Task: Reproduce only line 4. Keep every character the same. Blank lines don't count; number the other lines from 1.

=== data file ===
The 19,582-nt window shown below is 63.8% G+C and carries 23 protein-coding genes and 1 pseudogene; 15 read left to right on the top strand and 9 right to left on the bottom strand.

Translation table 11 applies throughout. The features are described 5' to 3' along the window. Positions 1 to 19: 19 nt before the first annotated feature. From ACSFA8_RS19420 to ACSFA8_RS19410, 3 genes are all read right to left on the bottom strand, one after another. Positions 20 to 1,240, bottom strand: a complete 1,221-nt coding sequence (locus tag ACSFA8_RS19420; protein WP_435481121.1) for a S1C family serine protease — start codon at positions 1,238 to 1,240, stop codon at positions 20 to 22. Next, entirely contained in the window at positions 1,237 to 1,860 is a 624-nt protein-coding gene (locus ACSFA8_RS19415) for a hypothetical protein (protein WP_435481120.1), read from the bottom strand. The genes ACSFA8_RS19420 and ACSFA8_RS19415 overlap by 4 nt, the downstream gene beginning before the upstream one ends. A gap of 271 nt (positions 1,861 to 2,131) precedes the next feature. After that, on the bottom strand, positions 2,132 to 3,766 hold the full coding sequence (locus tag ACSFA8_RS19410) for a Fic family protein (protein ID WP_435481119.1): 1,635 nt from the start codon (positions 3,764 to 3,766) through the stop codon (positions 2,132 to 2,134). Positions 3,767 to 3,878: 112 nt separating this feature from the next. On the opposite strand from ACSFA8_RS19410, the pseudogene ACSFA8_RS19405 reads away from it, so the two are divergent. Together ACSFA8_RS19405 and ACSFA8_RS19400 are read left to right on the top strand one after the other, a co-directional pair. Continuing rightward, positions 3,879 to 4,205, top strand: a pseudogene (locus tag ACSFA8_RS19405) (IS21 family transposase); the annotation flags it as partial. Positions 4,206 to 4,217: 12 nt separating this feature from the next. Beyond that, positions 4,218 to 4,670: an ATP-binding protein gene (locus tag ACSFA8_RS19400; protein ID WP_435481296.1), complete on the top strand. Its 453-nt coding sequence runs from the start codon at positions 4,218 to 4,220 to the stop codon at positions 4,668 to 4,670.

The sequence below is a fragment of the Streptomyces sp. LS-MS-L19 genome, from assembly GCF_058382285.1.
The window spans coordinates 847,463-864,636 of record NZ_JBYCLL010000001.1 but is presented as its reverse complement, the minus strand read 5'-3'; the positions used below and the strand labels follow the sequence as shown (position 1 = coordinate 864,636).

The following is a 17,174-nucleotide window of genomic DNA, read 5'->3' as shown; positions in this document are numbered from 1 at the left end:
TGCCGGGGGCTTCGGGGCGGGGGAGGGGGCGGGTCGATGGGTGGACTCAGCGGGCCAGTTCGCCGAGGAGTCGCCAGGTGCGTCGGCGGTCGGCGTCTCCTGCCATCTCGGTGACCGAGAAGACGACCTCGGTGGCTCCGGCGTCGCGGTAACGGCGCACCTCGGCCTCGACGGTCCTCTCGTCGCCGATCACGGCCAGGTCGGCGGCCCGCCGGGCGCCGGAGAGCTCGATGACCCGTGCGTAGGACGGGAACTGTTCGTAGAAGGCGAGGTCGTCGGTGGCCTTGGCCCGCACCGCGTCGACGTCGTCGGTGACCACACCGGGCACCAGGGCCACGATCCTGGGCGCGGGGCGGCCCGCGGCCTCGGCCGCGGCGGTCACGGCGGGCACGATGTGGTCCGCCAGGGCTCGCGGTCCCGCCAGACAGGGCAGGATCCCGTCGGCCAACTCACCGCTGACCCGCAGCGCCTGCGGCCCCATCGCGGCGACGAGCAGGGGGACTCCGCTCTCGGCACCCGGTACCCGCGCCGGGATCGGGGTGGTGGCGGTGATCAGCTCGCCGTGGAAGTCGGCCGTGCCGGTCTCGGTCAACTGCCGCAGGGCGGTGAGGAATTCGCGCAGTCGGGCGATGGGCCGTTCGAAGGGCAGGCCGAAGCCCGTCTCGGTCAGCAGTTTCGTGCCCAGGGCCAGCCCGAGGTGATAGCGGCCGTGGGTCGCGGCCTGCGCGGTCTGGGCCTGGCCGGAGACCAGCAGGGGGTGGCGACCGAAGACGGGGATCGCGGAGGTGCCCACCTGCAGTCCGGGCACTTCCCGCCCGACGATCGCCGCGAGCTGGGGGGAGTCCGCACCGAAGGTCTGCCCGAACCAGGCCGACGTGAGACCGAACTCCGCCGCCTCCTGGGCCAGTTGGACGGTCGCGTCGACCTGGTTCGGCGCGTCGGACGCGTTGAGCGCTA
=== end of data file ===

The window spans coordinates 847,463-864,636 of record NZ_JBYCLL010000001.1 but is presented as its reverse complement, the minus strand read 5'-3'; the positions used below and the strand labels follow the sequence as shown (position 1 = coordinate 864,636).